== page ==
The 22nd FIFA World Cup began Monday as 32 teams from around the world came to Qatar to compete for one of football’s (or “soccer’s,” to the civilized world) most prestigious titles. There was a lot of fanfare and celebration surrounding the games, as well as a lot of controversies, and all of it was probably an attempt to distract from the fact of just how awful it is to watch soccer.
Soccer is like the communism of sports. It sounds really good in theory until you witness it in person. Then all it is are a bunch of people incompetent at their job (scoring goals), falling to the ground as if they were dying while participating in an extraordinarily corrupt (FIFA) system. Waiting for a team to score takes almost as long as it took communist governments to provide bread to their people. The only thing worse than watching soccer are the people who insist it’s the “way of the future” (just like the communists promised).
As a former intramural soccer league legend (two-time all-star of Mr. Conway’s morning soccer league at the Central High School of Philadelphia, thank you very much), I really do believe that soccer is fun to play. It also requires a great deal of physical conditioning to partake in the “beautiful game.” But watching it on television should be considered a unique form of torture. It’s little more than an hour and a half of people chasing a ball around on the pitch. It is arguably the most boring sport to watch of all time — and I also say that as someone who attended the 2018 World Cup in Moscow while on a study abroad program.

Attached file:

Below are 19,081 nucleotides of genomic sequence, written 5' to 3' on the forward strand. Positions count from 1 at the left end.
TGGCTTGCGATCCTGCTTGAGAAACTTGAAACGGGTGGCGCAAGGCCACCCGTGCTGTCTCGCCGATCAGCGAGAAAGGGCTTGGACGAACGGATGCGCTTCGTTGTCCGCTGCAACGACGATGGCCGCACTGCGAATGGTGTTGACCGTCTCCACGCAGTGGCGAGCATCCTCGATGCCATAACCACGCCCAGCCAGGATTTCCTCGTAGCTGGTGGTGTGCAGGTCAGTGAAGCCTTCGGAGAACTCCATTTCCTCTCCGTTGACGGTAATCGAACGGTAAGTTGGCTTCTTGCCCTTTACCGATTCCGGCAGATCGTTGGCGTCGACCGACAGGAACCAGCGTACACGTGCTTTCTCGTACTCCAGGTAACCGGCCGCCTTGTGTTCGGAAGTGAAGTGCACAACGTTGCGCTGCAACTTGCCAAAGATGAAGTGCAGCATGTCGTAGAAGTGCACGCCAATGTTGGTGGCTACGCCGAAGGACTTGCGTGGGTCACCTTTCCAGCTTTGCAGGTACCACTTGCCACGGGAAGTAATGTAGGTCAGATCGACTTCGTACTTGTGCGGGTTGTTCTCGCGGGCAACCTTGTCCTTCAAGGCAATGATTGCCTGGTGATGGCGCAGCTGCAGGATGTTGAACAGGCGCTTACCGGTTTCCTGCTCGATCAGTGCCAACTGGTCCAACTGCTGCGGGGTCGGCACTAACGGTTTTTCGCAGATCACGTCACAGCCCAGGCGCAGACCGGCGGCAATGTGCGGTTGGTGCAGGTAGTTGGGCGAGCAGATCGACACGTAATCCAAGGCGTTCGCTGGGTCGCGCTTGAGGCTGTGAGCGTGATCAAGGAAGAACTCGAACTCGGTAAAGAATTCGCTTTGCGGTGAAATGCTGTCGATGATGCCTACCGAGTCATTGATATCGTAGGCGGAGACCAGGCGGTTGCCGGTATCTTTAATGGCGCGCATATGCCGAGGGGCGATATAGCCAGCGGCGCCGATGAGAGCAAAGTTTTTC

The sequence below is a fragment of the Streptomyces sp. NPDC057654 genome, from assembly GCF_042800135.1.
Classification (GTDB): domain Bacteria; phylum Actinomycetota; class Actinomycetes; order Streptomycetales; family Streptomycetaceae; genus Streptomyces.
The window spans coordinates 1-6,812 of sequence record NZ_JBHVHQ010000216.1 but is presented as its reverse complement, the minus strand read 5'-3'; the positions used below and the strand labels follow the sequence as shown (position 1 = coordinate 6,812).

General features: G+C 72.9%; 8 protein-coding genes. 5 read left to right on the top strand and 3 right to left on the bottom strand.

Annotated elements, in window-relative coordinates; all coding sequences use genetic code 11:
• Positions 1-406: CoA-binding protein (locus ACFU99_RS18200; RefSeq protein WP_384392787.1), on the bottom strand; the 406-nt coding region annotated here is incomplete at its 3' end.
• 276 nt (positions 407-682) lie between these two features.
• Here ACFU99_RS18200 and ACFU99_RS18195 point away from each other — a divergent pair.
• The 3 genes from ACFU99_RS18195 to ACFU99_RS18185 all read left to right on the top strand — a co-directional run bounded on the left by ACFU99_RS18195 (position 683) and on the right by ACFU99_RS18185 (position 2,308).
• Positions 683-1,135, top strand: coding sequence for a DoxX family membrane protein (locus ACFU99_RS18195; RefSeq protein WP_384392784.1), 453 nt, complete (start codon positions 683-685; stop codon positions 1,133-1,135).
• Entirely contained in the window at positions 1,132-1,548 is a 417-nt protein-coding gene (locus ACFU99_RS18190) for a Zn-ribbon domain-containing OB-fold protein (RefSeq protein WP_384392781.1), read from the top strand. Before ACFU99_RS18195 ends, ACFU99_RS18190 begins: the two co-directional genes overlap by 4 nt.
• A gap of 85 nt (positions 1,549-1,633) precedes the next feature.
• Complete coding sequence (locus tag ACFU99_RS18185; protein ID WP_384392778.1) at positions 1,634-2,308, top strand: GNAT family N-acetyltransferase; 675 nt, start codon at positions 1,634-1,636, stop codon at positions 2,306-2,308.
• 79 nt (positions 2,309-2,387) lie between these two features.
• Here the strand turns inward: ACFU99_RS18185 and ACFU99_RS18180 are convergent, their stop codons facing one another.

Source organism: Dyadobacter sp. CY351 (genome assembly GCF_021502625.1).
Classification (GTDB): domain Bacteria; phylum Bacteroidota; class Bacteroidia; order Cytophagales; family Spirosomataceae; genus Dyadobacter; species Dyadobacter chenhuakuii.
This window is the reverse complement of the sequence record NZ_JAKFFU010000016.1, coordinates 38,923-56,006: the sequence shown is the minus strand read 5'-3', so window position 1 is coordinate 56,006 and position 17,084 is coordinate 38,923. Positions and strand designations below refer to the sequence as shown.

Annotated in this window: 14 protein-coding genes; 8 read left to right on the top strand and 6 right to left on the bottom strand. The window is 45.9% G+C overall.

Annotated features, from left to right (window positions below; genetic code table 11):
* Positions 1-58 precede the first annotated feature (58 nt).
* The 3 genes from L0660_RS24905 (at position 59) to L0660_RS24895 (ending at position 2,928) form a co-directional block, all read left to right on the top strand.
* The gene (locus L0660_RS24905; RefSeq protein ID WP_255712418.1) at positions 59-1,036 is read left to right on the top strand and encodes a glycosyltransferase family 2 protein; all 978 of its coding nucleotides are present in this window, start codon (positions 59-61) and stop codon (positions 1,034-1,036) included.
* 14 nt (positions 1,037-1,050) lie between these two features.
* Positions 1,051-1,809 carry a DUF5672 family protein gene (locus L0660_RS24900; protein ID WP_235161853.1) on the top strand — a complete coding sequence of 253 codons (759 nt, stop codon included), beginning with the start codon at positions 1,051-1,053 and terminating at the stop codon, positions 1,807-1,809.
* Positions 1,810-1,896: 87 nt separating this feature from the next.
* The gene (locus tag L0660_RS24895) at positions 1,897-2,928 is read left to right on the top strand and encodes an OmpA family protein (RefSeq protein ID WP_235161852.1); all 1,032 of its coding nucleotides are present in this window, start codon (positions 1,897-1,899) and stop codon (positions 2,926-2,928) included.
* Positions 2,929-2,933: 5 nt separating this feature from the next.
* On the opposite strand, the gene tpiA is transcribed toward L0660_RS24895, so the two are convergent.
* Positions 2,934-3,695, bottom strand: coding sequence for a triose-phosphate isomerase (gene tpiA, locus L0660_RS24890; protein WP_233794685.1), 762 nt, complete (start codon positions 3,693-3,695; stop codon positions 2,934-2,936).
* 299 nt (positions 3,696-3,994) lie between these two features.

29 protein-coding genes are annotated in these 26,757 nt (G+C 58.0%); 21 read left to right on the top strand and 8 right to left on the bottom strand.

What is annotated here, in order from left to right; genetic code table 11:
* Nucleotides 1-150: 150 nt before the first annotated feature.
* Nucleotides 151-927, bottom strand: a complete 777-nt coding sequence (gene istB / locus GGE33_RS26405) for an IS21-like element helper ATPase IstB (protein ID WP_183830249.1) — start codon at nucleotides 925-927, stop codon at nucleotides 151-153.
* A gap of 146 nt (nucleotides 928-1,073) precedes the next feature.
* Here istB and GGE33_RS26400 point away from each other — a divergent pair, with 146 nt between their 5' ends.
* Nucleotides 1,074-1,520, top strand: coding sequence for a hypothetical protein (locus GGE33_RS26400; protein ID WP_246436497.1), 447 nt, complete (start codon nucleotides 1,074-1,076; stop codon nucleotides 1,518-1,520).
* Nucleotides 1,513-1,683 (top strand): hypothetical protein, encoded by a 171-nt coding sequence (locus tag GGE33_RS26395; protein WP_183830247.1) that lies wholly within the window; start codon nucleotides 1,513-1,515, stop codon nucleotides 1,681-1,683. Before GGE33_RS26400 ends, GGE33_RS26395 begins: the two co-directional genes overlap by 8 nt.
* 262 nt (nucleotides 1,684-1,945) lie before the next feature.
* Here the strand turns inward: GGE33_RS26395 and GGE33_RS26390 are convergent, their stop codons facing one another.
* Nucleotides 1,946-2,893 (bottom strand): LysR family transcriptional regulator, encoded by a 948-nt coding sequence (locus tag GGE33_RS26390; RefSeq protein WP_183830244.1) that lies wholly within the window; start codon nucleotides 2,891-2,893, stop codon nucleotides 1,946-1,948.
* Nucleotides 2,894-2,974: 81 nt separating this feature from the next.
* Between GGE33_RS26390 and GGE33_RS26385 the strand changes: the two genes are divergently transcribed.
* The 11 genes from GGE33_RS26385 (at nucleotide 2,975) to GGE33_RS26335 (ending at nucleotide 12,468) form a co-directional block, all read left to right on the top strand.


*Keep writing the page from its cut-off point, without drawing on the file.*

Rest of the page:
The most exciting thing about soccer is probably the Apple TV series Ted Lasso, and that’s because it doesn’t include that much soccer while embellishing the amount of scoring that occurs when it does. There is just very little to get excited about when watching the game on television. Still, inexplicably millions of people do. However, millions of people legitimately thought communism would be a viable economic system that would lead to a utopia, and we know how that turned out.
Even the long-running animated series The Simpsons has frequently made fun of the sport’s lack of entertainment value. In one clip, an enthusiastic crowd is seen at a soccer match when the players start kicking the ball. After several minutes of doing what soccer does best, kicking the ball around and accomplishing nothing, the crowd loses energy and enthusiasm. The scene concludes with the stadium coming to a deafening silence, and Homer Simpson finally shouts, “Bor-ring!”
Another clip highlights the difference in how Americans mostly view the sport compared to the rest of the world. The cultural divide is depicted in the international commentator’s enthusiasm compared to the American commentator’s. It’s indicative as to why soccer lags behind football, baseball, basketball, and hockey in fans in the country and why only 7% of people identify themselves as “avid fans.”
My criticism isn’t just hyperbole. Consider the game’s scoring history. According to statistics, out of all the scores of professional soccer games ever played, the game has ended in a 0-0 tie nearly 23,000 times! Also, statistics show that the most common score of every professional soccer game played was 1-1, a feat that has happened 32,477 times. But the most shocking stat of all might be that nearly half of all professional soccer games ever played had a combined total of only two goals scored.
Imagine watching the NFL and approximately half of the games each week ended with a score of 7-7 or 14-0. Or watching a baseball or hockey game, and 50% of the contests ended 2-0 or 1-1. Why would anyone continue to watch?
Defenders of the sport continue to emphasize the skill of the players, the beauty of the passes, and the strategies involved. It’s complete hogwash. Anyone can get all that from any other sport while getting the entertainment that comes from offense and teams scoring points.
The so-called beautiful game is really a snoozefest that is unwatchable most of the time. The Europeans can have it. Let’s stop trying to make it relevant in the United States.